Just this past Spring 2012, the quarterly “Historic Nantucket,” published by the Nantucket Historical Association, presented a “Melville Issue.” It opens with an editorial overview by Nathaniel Philbrick, Historian and NHA Research Fellow, and features articles by two well-known Melvilleans — Mary K. Bercaw Edwards, University of Connecticut Maritime Studies Professor, and Hershel Parker, author of the definitive, two-volume Melville biography.
In “The Unemployable Herman Melville: ‘Nothing else to do’ but Sign on a Whaleship,” Hershel Parker offers up a detailed biographical narrative analysis of the years surrounding Melville’s decision on 3 January 1841 – at the young age of 21 – to sign on to the Acushnet. Mary K. Edwards provides a historical discussion of the publishing history of Moby-Dick that focuses on selected important editions – especially those featuring illustrations, including the famous 1930 Lakeside Press, Rockwell Kent edition. Both essays are richly illustrated with reproductions of contemporary portraits, contemporary art works, pages from selected illustrated editions of Moby-Dick, and a manuscript page of a 6 October 1840 letter written by Gansevoort Melville, Herman’s brother.
Inserted into Bercaw’s essay is a sidebar by Julie H. B. Stackpole, “A Special Container for the Lakeside Press Moby-Dick” – an account of Rockwell Kent’s involvement in the Lakeside Edition concluding with a description of the “slipcase” she created for the three-volume Lakeside edition she inherited from her patenal grandfather.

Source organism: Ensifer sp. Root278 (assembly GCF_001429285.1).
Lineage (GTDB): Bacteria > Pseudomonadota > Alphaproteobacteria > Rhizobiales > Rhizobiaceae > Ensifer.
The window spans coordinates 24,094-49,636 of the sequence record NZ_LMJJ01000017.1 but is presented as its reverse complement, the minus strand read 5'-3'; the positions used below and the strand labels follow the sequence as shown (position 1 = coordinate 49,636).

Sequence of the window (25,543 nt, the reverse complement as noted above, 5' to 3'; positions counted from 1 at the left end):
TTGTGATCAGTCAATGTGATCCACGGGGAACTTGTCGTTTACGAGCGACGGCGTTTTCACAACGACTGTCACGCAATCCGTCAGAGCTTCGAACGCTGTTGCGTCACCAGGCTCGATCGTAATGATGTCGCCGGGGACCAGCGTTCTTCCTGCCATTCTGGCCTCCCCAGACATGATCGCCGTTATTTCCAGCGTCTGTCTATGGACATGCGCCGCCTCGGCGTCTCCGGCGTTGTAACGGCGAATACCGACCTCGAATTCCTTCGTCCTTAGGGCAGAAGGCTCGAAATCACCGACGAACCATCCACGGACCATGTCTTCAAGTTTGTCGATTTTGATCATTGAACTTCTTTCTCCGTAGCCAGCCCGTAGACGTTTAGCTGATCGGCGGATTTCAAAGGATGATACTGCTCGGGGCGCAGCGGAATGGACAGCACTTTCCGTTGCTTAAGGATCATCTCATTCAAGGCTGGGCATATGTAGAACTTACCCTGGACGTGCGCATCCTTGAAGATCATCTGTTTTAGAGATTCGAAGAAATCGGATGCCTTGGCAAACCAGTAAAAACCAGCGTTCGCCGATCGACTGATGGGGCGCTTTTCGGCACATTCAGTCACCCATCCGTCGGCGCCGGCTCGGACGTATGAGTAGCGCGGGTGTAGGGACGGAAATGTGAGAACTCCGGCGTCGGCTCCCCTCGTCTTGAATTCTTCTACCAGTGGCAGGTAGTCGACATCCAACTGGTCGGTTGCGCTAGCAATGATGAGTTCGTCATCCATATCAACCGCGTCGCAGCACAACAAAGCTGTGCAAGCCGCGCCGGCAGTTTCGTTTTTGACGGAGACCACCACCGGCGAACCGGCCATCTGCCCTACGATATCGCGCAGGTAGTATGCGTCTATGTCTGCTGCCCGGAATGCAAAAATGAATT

To visit the Nantucket Historical Association’s website, click here.
Something is changing, and changing fast, in the world of education and scholarship. The Open Education Resource (OER) movement is certainly part of the change and the fact that Harvard and MIT are involved is indicative of how rapidly accelerating is the fast arriving future of learning, research, teaching, and scholarship. If Melville were alive today he would likely include online, OER courses as part of his life-long quest to expand his knowledge and deepen his understanding of the world and universe that so fascinated him.
Enjoy this conversation between Ian Campell and Jake Heggie, composer of the Moby-Dick Opera. The opera had its premiere at the Dallas Opera in Dallas, Texas only two years ago on April 30, 2010. Since then it has been performed to enthusiastic audiences at the San Diego Opera, State Opera of South Australia, and the Calgary Opera. Moby-Dick will next be performed by the San Francisco Opera on October 10, 13, 18, 21, 23, 26, 30 and November 2, 2012.